The Morrison County Historical Society has taken on a writing intern this fall. While we have had numerous interns in the past who have worked with the collections, research, or other museum-related tasks, we have never had an intern who was focused solely on writing. When it comes to finding and researching writing topics, history museums are a great place to be! MCHS staff have barely covered the many, many, many topics to be found within our collections.
We are pleased to welcome Ray Mulvey as our first writing intern. Ray is finishing up his degree in English at the College of Saint Benedict and Saint John’s University. Along with writing, he has a love of history. A visit Ray and his family made to the Weyerhaeuser Museum inspired him to think of MCHS for his internship.
Ray’s writing will appear on our website and in our newsletter. Due to the pandemic, he is doing most of his work remotely, but has visited the museum a couple of times to get ideas and do some research. We’re fascinated to see what topics he chooses and the new perspective he brings to Morrison County’s history.
Building Mattresses, Building Connections
On the first week of my new internship with the Morrison County Historical Society, I took a visit to the Weyerhaeuser Museum to gather some information and inspiration for the new articles I’ll be writing on the history of Morrison County. Mary Warner, Executive Director for the MCHS, was kind enough to show me around the place, and introduced me to the artifacts on display, as well as the greater collection that’s kept behind the scenes. Sadly, a museum’s floor-space is not infinite, so some of items that the museum is taking care of must remain in storage, kept within a cool, protected environment. While there are a great deal of eye-catching items, I find that even the most mundane object can still have a story to tell.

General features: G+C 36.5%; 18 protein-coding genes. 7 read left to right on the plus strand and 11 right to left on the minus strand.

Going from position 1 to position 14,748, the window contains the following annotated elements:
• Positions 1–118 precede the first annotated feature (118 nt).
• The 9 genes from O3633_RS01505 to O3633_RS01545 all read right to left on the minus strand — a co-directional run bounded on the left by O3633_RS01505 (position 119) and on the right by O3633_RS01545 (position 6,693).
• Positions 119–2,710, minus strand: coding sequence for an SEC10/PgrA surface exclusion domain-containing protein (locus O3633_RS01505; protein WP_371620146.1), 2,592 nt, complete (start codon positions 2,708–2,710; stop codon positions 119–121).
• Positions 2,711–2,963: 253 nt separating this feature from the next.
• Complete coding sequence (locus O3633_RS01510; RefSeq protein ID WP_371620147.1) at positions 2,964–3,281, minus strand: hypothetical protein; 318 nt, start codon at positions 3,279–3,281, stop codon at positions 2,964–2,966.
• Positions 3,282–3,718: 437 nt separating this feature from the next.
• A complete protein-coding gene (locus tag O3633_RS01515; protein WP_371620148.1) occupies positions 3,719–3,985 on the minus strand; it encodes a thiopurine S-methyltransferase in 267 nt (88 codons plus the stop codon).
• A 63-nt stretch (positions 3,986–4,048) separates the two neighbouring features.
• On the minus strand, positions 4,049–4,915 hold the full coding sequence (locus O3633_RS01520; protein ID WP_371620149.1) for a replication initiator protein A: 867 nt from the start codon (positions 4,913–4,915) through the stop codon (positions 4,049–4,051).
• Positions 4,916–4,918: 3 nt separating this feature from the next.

For example, while I was walking through the collection with Mary, a set of mattresses seated on a shelf caught my eye. These mattresses were a product of an older, but maybe not so different era, when common luxuries that we take for granted today couldn’t always be guaranteed. The time of the Great Depression was a time when labor was as valid a currency as paper money. Take, for example, these simple mattresses. They were a product of the Works Progress Administration, constructed as part of a W.P.A. operation in Randall, meant to help employ people in need of work. In a 2009 discussion with Ruth Nelson, who supervised some of these projects during this time, Ruth explained that as part of the cost of buying a mattress, the buyer needed to help construct their bedding, and they also needed to be making less than $2,000 a year, which is about $36,000 today.
I find it interesting how, during such a difficult time in American history, everyone was expected to chip in and do some act to help in the process of recovery, whether as part of a W.P.A. project, growing food for their family in a backyard garden, or even helping to construct their own mattresses. When a soft future becomes stiff, back then as well as now, everyone is expected and needed to help in the process. To me, these are the stories conveyed by even the most common of items, and the lessons they can present. Even from something as simple as an old mattress.
~ Ray Mulvey, MCHS Writing Intern